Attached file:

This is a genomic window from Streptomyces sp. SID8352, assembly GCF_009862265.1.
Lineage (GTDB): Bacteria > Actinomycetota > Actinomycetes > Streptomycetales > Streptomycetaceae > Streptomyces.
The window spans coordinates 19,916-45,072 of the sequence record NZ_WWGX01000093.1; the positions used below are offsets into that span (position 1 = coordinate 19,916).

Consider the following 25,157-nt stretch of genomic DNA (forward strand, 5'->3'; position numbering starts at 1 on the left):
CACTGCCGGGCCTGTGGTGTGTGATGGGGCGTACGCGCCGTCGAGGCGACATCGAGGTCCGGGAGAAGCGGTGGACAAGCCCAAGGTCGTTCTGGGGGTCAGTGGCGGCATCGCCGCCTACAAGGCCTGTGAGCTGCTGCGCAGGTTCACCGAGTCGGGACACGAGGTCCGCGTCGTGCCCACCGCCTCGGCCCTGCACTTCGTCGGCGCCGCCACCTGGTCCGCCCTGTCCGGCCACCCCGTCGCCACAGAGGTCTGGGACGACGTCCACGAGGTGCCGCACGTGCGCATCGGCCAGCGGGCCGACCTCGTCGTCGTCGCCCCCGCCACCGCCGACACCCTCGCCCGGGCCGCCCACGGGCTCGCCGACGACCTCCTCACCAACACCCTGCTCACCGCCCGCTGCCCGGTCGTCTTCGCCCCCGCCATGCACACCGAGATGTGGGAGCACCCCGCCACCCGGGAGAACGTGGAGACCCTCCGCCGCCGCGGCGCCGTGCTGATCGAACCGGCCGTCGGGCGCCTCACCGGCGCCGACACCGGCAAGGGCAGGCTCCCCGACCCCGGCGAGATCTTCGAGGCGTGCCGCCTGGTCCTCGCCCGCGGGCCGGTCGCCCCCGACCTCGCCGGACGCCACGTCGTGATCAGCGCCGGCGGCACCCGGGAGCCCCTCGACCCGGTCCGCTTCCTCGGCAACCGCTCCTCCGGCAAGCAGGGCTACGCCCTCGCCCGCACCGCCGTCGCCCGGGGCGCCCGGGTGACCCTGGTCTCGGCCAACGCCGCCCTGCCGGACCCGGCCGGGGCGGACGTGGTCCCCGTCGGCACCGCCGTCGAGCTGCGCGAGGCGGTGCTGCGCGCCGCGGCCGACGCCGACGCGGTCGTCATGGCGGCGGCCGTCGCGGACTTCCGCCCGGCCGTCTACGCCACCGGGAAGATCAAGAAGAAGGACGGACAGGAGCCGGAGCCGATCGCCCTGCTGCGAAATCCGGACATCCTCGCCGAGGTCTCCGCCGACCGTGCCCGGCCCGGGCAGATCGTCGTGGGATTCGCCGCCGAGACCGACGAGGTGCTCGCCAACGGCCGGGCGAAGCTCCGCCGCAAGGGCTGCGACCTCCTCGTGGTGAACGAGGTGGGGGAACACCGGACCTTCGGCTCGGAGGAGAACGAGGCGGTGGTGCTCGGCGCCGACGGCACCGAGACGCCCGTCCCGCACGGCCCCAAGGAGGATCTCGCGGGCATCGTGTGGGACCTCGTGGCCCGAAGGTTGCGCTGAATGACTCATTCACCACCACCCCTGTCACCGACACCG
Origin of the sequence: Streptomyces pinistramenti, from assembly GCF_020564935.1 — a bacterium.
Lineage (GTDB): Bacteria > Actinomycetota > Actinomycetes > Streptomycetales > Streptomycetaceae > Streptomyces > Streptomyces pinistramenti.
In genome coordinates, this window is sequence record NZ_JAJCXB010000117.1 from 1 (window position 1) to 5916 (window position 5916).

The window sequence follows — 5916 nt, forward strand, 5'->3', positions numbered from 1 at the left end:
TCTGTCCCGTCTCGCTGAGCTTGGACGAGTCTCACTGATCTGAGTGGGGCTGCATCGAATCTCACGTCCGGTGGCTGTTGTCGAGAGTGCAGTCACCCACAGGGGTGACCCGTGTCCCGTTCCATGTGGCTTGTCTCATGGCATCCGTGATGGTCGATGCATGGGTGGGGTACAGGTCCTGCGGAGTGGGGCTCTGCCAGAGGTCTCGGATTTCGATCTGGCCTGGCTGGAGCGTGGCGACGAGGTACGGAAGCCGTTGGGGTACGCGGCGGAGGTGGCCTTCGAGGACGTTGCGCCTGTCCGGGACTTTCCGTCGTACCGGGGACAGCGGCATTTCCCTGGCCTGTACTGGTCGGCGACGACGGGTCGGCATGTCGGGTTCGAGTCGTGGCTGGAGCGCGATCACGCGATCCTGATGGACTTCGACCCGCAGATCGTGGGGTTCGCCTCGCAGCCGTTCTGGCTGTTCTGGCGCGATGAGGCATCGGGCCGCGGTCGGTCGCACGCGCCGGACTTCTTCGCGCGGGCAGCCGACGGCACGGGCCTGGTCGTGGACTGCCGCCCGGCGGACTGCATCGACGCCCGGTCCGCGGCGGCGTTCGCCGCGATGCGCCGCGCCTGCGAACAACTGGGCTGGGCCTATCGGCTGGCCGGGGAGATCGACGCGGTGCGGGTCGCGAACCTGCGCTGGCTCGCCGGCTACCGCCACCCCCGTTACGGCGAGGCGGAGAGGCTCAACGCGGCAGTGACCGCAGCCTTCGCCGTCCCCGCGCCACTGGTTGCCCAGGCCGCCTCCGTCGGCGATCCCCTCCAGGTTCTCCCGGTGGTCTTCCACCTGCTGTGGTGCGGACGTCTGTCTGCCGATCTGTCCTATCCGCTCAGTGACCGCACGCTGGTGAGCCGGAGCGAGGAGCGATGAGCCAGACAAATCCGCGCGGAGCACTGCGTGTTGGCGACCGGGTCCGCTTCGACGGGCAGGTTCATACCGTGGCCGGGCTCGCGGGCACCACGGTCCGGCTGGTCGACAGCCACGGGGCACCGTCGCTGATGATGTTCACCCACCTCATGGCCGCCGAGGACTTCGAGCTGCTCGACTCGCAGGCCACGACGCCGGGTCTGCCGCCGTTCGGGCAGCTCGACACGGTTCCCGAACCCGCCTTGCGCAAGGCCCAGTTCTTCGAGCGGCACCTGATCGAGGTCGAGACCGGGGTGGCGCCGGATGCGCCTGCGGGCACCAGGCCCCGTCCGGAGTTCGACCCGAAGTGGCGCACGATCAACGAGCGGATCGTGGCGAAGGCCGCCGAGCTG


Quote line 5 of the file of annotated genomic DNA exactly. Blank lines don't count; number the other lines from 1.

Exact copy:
CACTGCCGGGCCTGTGGTGTGTGATGGGGCGTACGCGCCGTCGAGGCGACATCGAGGTCCGGGAGAAGCGGTGGACAAGCCCAAGGTCGTTCTGGGGGTCAGTGGCGGCATCGCCGCCTACAAGGCCTGTGAGCTGCTGCGCAGGTTCACCGAGTCGGGACACGAGGTCCGCGTCGTGCCCACCGCCTCGGCCCTGCACTTCGTCGGCGCCGCCACCTGGTCCGCCCTGTCCGGCCACCCCGTCGCCACAGAGGTCTGGGACGACGTCCACGAGGTGCCGCACGTGCGCATCGGCCAGCGGGCCGACCTCGTCGTCGTCGCCCCCGCCACCGCCGACACCCTCGCCCGGGCCGCCCACGGGCTCGCCGACGACCTCCTCACCAACACCCTGCTCACCGCCCGCTGCCCGGTCGTCTTCGCCCCCGCCATGCACACCGAGATGTGGGAGCACCCCGCCACCCGGGAGAACGTGGAGACCCTCCGCCGCCGCGGCGCCGTGCTGATCGAACCGGCCGTCGGGCGCCTCACCGGCGCCGACACCGGCAAGGGCAGGCTCCCCGACCCCGGCGAGATCTTCGAGGCGTGCCGCCTGGTCCTCGCCCGCGGGCCGGTCGCCCCCGACCTCGCCGGACGCCACGTCGTGATCAGCGCCGGCGGCACCCGGGAGCCCCTCGACCCGGTCCGCTTCCTCGGCAACCGCTCCTCCGGCAAGCAGGGCTACGCCCTCGCCCGCACCGCCGTCGCCCGGGGCGCCCGGGTGACCCTGGTCTCGGCCAACGCCGCCCTGCCGGACCCGGCCGGGGCGGACGTGGTCCCCGTCGGCACCGCCGTCGAGCTGCGCGAGGCGGTGCTGCGCGCCGCGGCCGACGCCGACGCGGTCGTCATGGCGGCGGCCGTCGCGGACTTCCGCCCGGCCGTCTACGCCACCGGGAAGATCAAGAAGAAGGACGGACAGGAGCCGGAGCCGATCGCCCTGCTGCGAAATCCGGACATCCTCGCCGAGGTCTCCGCCGACCGTGCCCGGCCCGGGCAGATCGTCGTGGGATTCGCCGCCGAGACCGACGAGGTGCTCGCCAACGGCCGGGCGAAGCTCCGCCGCAAGGGCTGCGACCTCCTCGTGGTGAACGAGGTGGGGGAACACCGGACCTTCGGCTCGGAGGAGAACGAGGCGGTGGTGCTCGGCGCCGACGGCACCGAGACGCCCGTCCCGCACGGCCCCAAGGAGGATCTCGCGGGCATCGTGTGGGACCTCGTGGCCCGAAGGTTGCGCTGAATGACTCATTCACCACCACCCCTGTCACCGACACCG